SANTA FE, N.M. — Who gets to make art? The question was posed recently on Instagram by Luke Syson, director of the Fitzwilliam Museum in Cambridge, England. In asking it, Mr. Syson was adding his voice to a growing chorus of museum professionals who are challenging traditional hierarchies of art production. He was talking, in this instance, about the obscure craft of scrimshaw, subject of a fine study show at the Fitzwilliam, but more broadly about the importance of recognizing and celebrating those gifted artists whose work is so often relegated to the stepchild status of crafts.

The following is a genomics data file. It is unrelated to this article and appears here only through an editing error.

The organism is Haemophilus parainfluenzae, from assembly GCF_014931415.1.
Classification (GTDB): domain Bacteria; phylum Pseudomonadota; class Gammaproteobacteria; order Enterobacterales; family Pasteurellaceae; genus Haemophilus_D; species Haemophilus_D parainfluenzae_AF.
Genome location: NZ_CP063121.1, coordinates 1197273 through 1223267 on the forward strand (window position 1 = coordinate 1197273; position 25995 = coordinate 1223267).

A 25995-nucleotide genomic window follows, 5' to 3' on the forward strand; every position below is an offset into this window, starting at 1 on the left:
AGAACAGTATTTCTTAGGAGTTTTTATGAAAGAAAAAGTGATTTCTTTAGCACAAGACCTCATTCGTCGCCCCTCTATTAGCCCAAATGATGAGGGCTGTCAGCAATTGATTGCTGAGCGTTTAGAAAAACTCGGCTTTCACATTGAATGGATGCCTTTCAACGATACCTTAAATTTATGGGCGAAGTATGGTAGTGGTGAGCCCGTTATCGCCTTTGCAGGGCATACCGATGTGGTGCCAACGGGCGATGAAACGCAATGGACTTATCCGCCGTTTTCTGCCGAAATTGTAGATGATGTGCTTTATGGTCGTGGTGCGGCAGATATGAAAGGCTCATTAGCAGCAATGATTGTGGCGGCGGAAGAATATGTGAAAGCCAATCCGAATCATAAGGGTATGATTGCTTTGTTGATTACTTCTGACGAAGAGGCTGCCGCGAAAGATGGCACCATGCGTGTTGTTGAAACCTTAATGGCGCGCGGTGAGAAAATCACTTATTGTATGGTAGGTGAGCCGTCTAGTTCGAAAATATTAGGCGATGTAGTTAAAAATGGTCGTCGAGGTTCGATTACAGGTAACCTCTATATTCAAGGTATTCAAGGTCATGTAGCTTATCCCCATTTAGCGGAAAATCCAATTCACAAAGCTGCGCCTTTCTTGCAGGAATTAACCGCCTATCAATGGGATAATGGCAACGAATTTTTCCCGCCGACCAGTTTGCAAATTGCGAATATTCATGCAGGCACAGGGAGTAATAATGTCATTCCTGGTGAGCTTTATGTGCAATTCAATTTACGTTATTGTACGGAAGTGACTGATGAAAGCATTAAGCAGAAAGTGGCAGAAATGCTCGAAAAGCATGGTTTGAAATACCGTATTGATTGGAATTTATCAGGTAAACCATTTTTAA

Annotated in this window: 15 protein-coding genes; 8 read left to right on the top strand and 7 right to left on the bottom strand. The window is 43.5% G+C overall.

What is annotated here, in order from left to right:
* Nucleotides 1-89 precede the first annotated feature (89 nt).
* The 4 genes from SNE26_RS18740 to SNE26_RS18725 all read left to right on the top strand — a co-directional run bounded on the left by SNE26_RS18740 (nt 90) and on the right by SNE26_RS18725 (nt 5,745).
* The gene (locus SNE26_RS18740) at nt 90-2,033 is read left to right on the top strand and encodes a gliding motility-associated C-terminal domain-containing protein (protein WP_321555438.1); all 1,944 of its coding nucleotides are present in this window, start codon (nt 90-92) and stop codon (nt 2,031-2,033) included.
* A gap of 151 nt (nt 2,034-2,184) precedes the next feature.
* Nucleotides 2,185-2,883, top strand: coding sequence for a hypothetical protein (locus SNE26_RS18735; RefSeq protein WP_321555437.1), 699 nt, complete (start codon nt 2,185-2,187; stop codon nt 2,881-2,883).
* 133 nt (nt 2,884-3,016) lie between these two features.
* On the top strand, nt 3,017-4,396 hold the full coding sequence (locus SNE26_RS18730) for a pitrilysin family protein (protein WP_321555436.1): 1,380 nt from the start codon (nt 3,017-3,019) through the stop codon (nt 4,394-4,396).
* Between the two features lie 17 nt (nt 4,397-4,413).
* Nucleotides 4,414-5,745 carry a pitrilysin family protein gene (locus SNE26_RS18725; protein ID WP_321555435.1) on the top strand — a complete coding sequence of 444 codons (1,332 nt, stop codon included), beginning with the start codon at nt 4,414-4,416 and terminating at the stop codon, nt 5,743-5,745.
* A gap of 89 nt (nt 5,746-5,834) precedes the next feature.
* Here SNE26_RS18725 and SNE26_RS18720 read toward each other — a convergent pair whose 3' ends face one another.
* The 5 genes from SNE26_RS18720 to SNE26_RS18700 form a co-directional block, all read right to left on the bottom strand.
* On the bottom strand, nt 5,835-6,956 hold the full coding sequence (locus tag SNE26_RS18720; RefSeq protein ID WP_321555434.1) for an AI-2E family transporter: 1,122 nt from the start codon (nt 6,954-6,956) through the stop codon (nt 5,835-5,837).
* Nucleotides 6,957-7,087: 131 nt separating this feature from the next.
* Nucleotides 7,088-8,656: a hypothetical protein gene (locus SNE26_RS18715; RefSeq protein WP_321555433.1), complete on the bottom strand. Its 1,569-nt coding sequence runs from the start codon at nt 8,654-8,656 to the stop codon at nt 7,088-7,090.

As I stood in a tent on hot July afternoon in this high desert city, I was nagged by Mr. Syson’s question. Planted in sand on three folding tables were the creations of Leandro Gómez Quintero, one of 178 individuals from 52 countries gathered for the 16th annual edition of the influential and popular International Folk Art Market.
Mr. Gómez’s artworks had made the trip to the United States without him since visa restrictions prevented the one-time history teacher based in Baracoa, a small city on the eastern tip of Cuba, from attending. And yet the artist’s presence could be felt in the works he’d sent — eccentric and vaguely obsessional scale models of the vintage vehicles that have come to stand as visual shorthand for Cuba’s anachronistic position on the